July proved to be the best month for Wall Street equity investors since November 2020, a rally fueled by better-than-expected financial results from some of America’s largest companies and bets that the Federal Reserve would start its policy of restraining the economy sooner than previously expected could limit .
The S&P 500 rose 1.4 percent on Friday, extending its gain to 9.1 percent in July, its best month since the first announcements of an effective Covid-19 vaccine, which helped propel shares nearly 11 percent higher in November 2020 percent up.
It’s a sharp change in tone after a particularly difficult stretch. Investor sentiment was helped by signs that some of America’s largest companies are weathering economic headwinds, including slowing growth and rising interest rates. This week, big-name tech companies like Apple, Microsoft, Amazon and Alphabet — whose size and performance have propelled the stock market to new highs in recent years — reported results that gave investors relief. The proportions of all four were higher for the week and month.
At the same time, investors appeared to take solace from the Federal Reserve’s recent meeting, reading the central bank as poised to slow the pace of rate hikes as the economy begins to cool. Rising interest rates raise costs for businesses and weigh on profits, leaving investors braced for signs of easing from the Fed’s current policy.
“Despite weaknesses, returns were decent,” said Alex Atanasiu, portfolio manager at Glenmede Investment Management. He added that despite the Fed’s rate hike on Wednesday, longer-term Treasury yields, which help set the cost of borrowing around the world, have fallen along with expectations for more rate hikes, “and that’s bolstering equities.”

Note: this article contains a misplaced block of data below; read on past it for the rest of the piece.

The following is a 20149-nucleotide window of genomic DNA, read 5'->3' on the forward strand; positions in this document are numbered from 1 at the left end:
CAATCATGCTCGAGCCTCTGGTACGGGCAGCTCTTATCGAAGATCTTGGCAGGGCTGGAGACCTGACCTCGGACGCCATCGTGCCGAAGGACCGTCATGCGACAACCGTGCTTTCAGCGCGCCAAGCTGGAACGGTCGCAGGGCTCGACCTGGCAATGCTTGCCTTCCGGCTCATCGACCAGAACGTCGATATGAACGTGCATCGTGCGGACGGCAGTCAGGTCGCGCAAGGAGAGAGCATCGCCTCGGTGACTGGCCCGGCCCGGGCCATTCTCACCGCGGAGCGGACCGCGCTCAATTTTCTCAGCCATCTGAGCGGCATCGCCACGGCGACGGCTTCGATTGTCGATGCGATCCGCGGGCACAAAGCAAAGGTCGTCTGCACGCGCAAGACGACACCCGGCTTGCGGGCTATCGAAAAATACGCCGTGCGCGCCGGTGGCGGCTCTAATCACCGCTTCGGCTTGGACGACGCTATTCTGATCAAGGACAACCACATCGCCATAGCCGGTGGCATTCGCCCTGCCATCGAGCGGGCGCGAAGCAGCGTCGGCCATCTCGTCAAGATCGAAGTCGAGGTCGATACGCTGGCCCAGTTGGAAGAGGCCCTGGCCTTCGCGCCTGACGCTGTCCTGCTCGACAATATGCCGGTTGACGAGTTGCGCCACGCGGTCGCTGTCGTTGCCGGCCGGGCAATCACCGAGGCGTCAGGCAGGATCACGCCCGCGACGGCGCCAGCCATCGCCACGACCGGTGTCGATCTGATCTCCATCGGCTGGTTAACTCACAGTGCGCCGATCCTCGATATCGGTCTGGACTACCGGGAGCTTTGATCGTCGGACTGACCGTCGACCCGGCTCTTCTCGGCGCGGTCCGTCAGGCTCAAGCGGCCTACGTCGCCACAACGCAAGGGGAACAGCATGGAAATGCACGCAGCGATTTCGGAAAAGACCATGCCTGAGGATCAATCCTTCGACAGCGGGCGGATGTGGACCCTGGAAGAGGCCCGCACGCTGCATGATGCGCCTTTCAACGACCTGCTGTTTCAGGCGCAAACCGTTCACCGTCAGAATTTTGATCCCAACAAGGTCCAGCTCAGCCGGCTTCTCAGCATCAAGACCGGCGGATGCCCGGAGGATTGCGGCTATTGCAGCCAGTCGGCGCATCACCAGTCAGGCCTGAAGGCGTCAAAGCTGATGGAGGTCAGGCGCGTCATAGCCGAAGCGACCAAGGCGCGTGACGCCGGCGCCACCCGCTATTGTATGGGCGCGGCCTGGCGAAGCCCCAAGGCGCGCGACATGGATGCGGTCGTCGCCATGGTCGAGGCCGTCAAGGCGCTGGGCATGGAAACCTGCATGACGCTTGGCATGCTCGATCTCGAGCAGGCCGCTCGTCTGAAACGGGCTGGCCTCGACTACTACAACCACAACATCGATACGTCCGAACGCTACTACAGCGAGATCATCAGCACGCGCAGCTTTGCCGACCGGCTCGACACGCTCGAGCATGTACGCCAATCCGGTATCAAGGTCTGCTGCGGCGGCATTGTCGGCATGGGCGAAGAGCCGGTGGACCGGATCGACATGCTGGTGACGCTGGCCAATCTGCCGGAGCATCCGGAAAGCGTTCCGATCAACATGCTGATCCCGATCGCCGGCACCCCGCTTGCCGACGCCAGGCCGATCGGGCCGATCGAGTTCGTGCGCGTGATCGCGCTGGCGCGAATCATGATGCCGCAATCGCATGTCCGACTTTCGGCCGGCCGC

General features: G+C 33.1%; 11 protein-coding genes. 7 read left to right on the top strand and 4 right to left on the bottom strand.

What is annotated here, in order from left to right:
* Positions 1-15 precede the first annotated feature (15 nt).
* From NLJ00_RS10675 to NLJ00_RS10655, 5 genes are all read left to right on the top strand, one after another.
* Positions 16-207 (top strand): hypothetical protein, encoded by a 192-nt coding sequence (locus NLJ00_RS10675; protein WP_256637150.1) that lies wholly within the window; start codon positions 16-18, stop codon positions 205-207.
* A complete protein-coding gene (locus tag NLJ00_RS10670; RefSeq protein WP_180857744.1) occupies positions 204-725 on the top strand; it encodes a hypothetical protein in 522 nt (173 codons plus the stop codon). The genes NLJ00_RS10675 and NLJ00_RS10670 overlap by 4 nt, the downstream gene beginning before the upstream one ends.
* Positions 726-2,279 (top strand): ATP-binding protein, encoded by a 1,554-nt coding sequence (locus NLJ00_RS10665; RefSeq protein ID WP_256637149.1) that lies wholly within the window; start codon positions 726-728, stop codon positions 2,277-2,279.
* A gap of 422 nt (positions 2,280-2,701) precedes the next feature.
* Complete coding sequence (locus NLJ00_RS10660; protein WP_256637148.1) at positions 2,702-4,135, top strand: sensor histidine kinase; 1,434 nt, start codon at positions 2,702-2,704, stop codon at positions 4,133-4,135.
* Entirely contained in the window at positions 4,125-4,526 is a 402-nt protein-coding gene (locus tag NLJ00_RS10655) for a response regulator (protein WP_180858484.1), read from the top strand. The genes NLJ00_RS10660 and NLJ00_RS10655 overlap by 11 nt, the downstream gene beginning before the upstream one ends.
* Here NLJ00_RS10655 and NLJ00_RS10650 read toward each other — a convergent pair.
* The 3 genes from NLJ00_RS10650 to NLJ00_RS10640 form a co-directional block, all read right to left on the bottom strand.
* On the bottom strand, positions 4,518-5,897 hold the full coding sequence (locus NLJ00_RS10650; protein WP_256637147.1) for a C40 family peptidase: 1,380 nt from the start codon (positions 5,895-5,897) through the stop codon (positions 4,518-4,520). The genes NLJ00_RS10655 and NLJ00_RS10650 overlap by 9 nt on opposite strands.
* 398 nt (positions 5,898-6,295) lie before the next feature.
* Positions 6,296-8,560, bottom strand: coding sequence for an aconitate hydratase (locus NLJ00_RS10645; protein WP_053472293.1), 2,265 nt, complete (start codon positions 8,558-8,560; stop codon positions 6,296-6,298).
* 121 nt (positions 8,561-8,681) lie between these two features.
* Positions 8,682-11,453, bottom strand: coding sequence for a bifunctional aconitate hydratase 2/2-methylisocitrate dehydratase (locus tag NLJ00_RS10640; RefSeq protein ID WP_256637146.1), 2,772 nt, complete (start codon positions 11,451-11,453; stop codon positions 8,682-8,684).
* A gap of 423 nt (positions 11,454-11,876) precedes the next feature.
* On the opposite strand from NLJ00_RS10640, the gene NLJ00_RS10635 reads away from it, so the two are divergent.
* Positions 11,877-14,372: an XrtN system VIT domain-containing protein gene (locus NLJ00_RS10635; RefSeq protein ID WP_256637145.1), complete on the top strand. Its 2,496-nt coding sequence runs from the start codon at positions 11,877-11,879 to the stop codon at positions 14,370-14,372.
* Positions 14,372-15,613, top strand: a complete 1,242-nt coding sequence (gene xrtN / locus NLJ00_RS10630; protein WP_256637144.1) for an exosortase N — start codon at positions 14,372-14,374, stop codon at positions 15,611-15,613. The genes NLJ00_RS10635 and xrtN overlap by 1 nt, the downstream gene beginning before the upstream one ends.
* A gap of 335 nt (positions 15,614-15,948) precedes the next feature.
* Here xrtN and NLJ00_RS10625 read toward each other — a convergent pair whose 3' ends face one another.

What the Fed’s rate hikes mean for you
A toll for borrowers. The Federal Reserve has raised the Federal Funds Rate, its policy rate, to curb inflation. By raising the interest rate that banks charge each other for overnight loans, the Fed is triggering a domino effect. Whether direct or indirect, a number of consumer borrowing costs are increasing.
Of the 278 companies in the S&P 500 that have reported earnings so far, 209 have beaten analysts’ expectations, according to Howard Silverblatt, senior index analyst at S&P Dow Jones Indices.
Amazon’s stock price rose more than 10 percent on Friday after its earnings report on Thursday, adding about $140 billion to the company’s market valuation. Amazon is one of the best-performing stocks over the past month, up more than 27 percent. Given its market value of around $1.4 trillion and its weight in the S&P 500 index, this move had a major impact on the index’s performance.
Only Apple, the world’s largest company with a market value of about $2.6 trillion, had a bigger impact on the S&P 500 this month. Apple stock rose almost 19 percent in July.
There were bright spots elsewhere too. European stocks rose nearly 8 percent for the month despite concerns over Italy’s economic and political health and growing fears of a winter natural gas shortage. In corporate bond markets, the bonds of riskier “junk”-rated companies returned more than 5 percent, according to a Bloomberg-run index that had its best monthly performance since October 2011.
But despite the strong performance, some investors remain cautious, warning that the recent rally could fade just as quickly.
“I think we’re going to have a difficult time in the second half of the year where economic data continues to show eroding growth and inflation may not be coming down as quickly as people are hoping,” said David Donabedian, the US private’s chief investment officer -Wealth business from CIBC.
The move higher reflects that the latest updates from American companies are not as bad as feared, which is different from these results being good. Investors pushed the S&P 500 down over 8 percent in June, ahead of the latest earnings numbers, and the index remains about 14 percent below its January peak.
Some investors also said there is a willingness to continue buying stocks while inflation is so high because other, safer assets don’t offer the returns that allow them to resist the erosive effects of rising prices.
“I’m not as confident as the market seems,” said Lauren Goodwin, economist at New York Life Investments. “But running for the hills when inflation is so high just weighs on returns. We have to stay invested.”